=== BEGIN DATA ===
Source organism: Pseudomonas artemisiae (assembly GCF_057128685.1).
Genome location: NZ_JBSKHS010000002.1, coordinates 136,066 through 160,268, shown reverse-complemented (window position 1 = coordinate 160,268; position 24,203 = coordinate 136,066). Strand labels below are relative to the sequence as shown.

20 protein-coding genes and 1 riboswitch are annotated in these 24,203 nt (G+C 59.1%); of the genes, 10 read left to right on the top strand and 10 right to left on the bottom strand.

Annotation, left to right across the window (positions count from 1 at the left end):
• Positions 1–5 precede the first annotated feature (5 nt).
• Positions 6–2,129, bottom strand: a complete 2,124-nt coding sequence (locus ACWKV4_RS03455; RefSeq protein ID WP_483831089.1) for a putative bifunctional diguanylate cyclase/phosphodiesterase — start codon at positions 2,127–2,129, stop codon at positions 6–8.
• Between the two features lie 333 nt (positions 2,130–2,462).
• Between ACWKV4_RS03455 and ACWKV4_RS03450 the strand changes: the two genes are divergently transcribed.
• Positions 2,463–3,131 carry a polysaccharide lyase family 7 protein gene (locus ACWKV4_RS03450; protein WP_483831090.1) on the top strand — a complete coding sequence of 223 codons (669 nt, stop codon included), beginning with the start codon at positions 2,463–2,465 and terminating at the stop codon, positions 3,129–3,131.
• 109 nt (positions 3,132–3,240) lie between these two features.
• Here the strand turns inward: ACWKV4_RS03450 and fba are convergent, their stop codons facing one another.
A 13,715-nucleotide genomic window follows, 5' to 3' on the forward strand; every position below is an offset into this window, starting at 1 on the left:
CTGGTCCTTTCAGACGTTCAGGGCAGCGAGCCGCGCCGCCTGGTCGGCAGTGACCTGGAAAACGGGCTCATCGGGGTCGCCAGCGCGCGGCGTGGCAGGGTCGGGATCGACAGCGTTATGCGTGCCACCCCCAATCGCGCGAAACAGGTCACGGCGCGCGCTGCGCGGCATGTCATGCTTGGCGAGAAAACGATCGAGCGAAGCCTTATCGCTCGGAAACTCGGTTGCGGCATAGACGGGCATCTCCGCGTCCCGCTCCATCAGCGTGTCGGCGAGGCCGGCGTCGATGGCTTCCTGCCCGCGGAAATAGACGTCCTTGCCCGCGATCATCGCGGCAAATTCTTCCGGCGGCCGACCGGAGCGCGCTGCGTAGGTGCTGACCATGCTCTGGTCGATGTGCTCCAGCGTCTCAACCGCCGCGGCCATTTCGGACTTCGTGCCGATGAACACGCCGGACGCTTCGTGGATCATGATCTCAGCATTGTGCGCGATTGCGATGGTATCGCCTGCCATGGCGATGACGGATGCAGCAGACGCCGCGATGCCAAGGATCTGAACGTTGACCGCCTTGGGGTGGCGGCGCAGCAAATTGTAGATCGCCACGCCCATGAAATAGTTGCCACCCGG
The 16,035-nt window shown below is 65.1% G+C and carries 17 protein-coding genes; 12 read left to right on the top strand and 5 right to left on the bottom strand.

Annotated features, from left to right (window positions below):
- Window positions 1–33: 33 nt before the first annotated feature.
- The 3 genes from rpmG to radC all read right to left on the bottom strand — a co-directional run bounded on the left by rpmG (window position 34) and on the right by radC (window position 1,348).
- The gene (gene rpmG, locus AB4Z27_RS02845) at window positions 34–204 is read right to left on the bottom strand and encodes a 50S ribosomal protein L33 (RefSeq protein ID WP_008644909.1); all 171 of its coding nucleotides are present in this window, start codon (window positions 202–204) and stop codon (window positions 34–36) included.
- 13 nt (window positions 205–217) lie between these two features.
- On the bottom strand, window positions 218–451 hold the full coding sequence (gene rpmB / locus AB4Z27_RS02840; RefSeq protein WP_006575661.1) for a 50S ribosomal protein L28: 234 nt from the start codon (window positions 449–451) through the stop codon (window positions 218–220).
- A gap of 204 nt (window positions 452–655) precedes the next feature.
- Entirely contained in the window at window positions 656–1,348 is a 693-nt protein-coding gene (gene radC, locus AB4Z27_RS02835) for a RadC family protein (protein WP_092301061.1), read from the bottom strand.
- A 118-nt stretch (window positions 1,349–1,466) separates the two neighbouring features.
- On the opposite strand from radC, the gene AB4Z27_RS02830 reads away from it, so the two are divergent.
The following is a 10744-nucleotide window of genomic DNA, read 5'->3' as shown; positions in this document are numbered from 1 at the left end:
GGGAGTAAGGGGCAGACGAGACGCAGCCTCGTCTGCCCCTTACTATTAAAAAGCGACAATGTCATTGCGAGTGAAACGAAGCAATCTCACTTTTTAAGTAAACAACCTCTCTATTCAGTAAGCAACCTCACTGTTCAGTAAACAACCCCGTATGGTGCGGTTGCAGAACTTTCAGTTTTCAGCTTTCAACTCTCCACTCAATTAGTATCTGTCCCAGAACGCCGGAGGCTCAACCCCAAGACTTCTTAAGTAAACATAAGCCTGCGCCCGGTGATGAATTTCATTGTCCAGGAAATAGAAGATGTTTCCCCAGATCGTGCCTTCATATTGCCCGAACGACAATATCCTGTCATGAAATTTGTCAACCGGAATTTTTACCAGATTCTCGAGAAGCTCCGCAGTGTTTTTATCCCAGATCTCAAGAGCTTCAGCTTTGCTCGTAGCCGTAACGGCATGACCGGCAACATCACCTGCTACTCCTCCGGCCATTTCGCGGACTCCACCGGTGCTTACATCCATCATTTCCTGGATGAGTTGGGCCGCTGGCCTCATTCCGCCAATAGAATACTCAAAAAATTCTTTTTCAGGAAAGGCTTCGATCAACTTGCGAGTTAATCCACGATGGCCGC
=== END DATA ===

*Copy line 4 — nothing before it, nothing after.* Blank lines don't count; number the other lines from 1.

Annotation, left to right across the window (positions count from 1 at the left end):